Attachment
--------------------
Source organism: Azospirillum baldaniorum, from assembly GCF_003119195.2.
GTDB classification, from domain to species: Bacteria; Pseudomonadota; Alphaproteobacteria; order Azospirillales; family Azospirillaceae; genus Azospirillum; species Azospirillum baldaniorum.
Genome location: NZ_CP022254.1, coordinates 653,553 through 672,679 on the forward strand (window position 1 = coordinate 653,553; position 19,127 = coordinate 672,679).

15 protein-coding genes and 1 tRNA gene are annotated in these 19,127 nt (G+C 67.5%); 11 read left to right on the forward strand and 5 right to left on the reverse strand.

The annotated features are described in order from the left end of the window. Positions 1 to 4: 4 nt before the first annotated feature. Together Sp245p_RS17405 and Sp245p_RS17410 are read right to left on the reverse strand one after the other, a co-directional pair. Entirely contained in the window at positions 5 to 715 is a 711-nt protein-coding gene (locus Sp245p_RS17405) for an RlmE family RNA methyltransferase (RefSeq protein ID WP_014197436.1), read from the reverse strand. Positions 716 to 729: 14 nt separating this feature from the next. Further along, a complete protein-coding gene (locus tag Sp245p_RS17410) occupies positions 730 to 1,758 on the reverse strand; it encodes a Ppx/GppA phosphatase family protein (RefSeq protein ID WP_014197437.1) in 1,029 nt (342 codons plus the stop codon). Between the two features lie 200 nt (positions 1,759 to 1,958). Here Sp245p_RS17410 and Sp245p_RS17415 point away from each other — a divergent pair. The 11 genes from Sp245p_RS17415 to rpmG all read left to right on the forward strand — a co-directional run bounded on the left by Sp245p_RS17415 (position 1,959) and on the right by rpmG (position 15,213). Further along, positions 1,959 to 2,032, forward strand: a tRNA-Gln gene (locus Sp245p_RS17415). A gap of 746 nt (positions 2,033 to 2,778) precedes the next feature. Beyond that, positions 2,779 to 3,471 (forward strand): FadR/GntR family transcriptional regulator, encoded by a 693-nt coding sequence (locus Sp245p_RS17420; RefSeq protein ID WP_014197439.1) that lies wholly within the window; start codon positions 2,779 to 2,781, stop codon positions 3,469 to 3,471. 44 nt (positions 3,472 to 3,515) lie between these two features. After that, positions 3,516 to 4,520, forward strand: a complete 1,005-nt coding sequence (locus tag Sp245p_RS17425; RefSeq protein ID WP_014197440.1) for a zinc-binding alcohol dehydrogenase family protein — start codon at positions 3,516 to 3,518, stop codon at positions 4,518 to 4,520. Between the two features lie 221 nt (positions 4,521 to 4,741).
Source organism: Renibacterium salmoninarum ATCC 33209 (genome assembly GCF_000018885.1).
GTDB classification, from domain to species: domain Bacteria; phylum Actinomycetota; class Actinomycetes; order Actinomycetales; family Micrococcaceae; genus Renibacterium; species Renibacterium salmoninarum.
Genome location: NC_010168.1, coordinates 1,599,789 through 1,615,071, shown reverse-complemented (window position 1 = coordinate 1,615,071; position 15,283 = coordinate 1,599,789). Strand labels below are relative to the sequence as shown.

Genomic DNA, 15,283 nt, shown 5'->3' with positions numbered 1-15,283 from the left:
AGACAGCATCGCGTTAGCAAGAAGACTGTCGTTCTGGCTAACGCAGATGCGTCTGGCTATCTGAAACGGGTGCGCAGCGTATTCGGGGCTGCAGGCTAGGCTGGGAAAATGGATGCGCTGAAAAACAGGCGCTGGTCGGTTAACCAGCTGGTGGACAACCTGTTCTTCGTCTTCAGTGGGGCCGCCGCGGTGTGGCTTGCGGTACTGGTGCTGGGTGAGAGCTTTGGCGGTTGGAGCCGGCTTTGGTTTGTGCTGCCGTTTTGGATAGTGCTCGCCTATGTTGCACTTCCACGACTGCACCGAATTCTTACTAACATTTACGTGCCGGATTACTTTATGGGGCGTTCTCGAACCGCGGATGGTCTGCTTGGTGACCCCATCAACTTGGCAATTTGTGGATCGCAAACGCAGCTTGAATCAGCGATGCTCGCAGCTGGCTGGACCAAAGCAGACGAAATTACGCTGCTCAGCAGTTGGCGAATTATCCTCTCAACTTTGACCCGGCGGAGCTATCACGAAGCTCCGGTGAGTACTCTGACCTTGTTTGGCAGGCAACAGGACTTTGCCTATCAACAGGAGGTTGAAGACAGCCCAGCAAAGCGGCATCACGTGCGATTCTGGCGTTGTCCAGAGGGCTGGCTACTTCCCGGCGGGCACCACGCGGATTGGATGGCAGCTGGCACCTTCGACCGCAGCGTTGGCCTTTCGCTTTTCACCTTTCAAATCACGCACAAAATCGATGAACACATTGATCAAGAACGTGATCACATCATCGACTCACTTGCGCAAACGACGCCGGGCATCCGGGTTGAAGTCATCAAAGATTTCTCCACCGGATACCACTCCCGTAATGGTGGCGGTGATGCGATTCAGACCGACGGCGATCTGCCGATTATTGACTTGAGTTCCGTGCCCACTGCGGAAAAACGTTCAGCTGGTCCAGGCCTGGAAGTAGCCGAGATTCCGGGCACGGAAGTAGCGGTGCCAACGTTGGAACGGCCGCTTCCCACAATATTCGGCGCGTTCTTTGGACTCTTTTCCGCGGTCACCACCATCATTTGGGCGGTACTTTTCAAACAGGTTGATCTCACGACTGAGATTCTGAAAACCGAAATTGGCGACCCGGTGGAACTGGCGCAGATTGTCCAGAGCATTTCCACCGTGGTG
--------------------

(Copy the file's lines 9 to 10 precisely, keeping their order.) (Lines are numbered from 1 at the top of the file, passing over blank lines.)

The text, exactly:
Genomic DNA, 15,283 nt, shown 5'->3' with positions numbered 1-15,283 from the left:
AGACAGCATCGCGTTAGCAAGAAGACTGTCGTTCTGGCTAACGCAGATGCGTCTGGCTATCTGAAACGGGTGCGCAGCGTATTCGGGGCTGCAGGCTAGGCTGGGAAAATGGATGCGCTGAAAAACAGGCGCTGGTCGGTTAACCAGCTGGTGGACAACCTGTTCTTCGTCTTCAGTGGGGCCGCCGCGGTGTGGCTTGCGGTACTGGTGCTGGGTGAGAGCTTTGGCGGTTGGAGCCGGCTTTGGTTTGTGCTGCCGTTTTGGATAGTGCTCGCCTATGTTGCACTTCCACGACTGCACCGAATTCTTACTAACATTTACGTGCCGGATTACTTTATGGGGCGTTCTCGAACCGCGGATGGTCTGCTTGGTGACCCCATCAACTTGGCAATTTGTGGATCGCAAACGCAGCTTGAATCAGCGATGCTCGCAGCTGGCTGGACCAAAGCAGACGAAATTACGCTGCTCAGCAGTTGGCGAATTATCCTCTCAACTTTGACCCGGCGGAGCTATCACGAAGCTCCGGTGAGTACTCTGACCTTGTTTGGCAGGCAACAGGACTTTGCCTATCAACAGGAGGTTGAAGACAGCCCAGCAAAGCGGCATCACGTGCGATTCTGGCGTTGTCCAGAGGGCTGGCTACTTCCCGGCGGGCACCACGCGGATTGGATGGCAGCTGGCACCTTCGACCGCAGCGTTGGCCTTTCGCTTTTCACCTTTCAAATCACGCACAAAATCGATGAACACATTGATCAAGAACGTGATCACATCATCGACTCACTTGCGCAAACGACGCCGGGCATCCGGGTTGAAGTCATCAAAGATTTCTCCACCGGATACCACTCCCGTAATGGTGGCGGTGATGCGATTCAGACCGACGGCGATCTGCCGATTATTGACTTGAGTTCCGTGCCCACTGCGGAAAAACGTTCAGCTGGTCCAGGCCTGGAAGTAGCCGAGATTCCGGGCACGGAAGTAGCGGTGCCAACGTTGGAACGGCCGCTTCCCACAATATTCGGCGCGTTCTTTGGACTCTTTTCCGCGGTCACCACCATCATTTGGGCGGTACTTTTCAAACAGGTTGATCTCACGACTGAGATTCTGAAAACCGAAATTGGCGACCCGGTGGAACTGGCGCAGATTGTCCAGAGCATTTCCACCGTGGTG